The Business Year

Dr. Ezzedin Kanakriyeh

JORDAN - Finance

Broad Strokes

Minister of Finance, Jordan


Dr. Ezzedin Kanakriyeh graduated in economics from Yarmouk University in Irbid in 1984 and went on to obtain a master’s degree in finance and accounting from the Arab Academy for Banking and Financial Sciences in Amman in 1997. He received his PhD in finance from Amman Arab University in Amman in 2010. He began his career in the Armed Forces as a financial accountant, and then moved on to the Ministry of Finance, where he occupied a series of senior positions before becoming Secretary General of the Ministry of Finance in 2007. He was appointed as Director General of the Income and Sales Tax Department ISTD in March 2012, before focusing on academia. Before becoming Minister of Finance in 2018, he also served as a Commissioner at the Jordan Securities Commission and Director General of the Social Security Corporation.

The Ministry of Finance has worked closely with national stakeholders to develop inclusive policies such as the recently passed tax reform.

What makes the financial sector such a strong pillar of the economy?

The Jordanian financial sector has been stable during the last few years despite the challenges resulting from the political and economic conditions in the region. Central bank policies helped to mitigate this risk, as banks have enjoyed high levels of capital adequacy, comfortable levels of liquidity, and reasonable profitability.

What is your assessment of the recently passed IMF-backed tax reform and its ability to stimulate real economic growth?

The government launched a national dialogue on income tax reform that ultimately led to parliament’s endorsement of the bill in December 2018. The new tax law will widen the tax base and introduce discipline. Revenue estimates suggest that it would yield 0.6 % of GDP in 2019 and 0.8 % over the medium term. The personal income tax reform will broaden the tax base in a way that enhances equity, with a permanent yield of 0.2% of GDP. In particular, the reform reduces the exemption to JOD10,000 and includes a new income exemption of JOD2,000 for people with permanent disabilities; makes the tax system more progressive by increasing the marginal tax rates on higher-income brackets and reducing the rate for the lowest-income earners; and expands the tax base by taxing transactions on public shares trading and introducing a presumptive income tax regime for professionals. The corporate income tax (CIT) reform decreases economic distortions and closes some gaps, while broadening the tax base, with a permanent yield of 0.5% of GDP. Specifically, the reform unifies the standard statutory CIT rate for the manufacturing and commercial sectors to 20%; leaves unchanged the statutory CIT rates applicable to the non-manufacturing sectors, instead introducing a surtax on corporate profits; and replaces the non-WTO-compliant export income deduction with a temporary manufacturing deduction. In terms of enforcing discipline, the new tax law will enhance the pay-as-you-earn system for large taxpayers and improve taxpayer registration, ensuring that the issuance of a business license is linked with the issue of a taxpayer identification number.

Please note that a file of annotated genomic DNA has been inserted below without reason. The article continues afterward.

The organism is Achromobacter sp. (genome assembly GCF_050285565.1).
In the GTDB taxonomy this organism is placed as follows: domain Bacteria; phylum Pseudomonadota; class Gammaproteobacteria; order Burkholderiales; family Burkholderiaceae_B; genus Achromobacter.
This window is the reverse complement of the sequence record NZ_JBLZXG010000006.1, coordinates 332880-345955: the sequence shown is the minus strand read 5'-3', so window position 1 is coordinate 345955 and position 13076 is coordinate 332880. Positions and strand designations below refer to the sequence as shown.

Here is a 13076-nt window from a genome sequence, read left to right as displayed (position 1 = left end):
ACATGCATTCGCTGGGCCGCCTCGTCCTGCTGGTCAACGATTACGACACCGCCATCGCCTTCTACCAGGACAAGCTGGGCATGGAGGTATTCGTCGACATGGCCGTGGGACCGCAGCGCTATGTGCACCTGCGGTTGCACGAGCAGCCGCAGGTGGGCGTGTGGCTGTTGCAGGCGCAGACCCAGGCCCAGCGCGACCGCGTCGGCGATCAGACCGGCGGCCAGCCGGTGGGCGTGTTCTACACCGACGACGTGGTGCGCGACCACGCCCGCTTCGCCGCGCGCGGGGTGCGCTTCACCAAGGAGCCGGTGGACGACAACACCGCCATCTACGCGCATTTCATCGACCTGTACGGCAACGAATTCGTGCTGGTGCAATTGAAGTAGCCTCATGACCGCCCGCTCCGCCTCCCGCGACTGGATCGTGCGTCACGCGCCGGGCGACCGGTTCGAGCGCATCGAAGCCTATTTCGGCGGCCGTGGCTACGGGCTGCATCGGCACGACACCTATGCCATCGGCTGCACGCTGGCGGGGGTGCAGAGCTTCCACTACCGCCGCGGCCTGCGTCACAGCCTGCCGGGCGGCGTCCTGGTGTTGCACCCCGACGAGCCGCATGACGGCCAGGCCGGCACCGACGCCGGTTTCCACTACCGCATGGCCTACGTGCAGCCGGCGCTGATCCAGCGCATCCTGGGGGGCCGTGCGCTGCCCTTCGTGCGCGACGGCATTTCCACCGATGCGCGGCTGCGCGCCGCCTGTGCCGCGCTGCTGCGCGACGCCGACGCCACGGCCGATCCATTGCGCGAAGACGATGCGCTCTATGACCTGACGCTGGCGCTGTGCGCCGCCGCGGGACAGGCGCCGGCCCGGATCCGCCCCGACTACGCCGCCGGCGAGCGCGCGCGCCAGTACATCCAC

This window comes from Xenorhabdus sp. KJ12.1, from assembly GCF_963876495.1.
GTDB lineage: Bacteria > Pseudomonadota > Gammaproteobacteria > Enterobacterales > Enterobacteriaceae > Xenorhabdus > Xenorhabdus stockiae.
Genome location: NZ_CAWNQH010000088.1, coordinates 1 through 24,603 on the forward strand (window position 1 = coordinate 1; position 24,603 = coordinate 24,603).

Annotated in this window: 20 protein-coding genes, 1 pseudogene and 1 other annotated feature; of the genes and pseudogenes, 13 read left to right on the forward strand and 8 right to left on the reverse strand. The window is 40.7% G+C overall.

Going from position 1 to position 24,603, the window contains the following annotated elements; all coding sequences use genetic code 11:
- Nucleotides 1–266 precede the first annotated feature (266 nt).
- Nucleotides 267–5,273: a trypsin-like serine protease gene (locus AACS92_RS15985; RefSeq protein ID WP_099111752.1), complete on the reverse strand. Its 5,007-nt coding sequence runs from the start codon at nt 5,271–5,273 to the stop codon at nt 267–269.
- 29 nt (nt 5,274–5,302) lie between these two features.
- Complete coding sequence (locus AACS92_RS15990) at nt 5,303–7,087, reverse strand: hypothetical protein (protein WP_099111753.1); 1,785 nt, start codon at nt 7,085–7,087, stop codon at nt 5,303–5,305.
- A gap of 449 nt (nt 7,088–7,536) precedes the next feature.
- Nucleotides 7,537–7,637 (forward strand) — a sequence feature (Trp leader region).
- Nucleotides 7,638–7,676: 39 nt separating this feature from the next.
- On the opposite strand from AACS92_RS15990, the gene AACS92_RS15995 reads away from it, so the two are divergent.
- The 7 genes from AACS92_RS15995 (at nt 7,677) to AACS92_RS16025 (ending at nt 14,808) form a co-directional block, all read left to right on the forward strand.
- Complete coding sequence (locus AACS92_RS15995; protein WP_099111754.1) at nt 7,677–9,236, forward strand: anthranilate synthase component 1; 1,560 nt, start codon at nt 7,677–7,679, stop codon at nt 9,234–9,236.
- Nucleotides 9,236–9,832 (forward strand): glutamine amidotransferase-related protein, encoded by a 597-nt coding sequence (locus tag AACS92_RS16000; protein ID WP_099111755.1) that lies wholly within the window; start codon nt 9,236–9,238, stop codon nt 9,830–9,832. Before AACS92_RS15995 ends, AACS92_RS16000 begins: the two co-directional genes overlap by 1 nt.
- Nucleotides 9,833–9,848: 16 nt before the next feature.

What are the ministry’s priorities and strategy for lowering public debt in cooperation with international organizations?

Since 2016, the government has remained committed to the IMF’s economic reform program, the Extended Fund Facility, of which the main objectives are reducing the primary deficit of the central government by adopting fiscal measures for both revenues and expenditures with inclusive growth considerations that will help the government to reduce needed financing and the debt-to-GDP ratio. Besides that, the government will enhance the quality, planning, and effectiveness of debt management of the central government, the National Electric Power Company (NEPCO), and the Water Authority of Jordan (WAJ) through the preparation and publication of a medium-term debt strategy for the central government debt, which will include measurers for maintaining NEPCO’s operational balance and WAJ’s overall budget deficit, helping Jordan to reduce public debt and enhance transparency. The objectives of debt management strategy are: increasing the foreign exchange as a percentage of total debt; extending the average maturity of domestic debt by issuing debt instruments with long-term maturity; reducing the cost of interest payments by increasing the concessional loans from the London Initiative conference; issuing Islamic Sukuk to diversify the financing sources and expand the investor base in government debt securities; and decreasing the share of debt maturing within one year.



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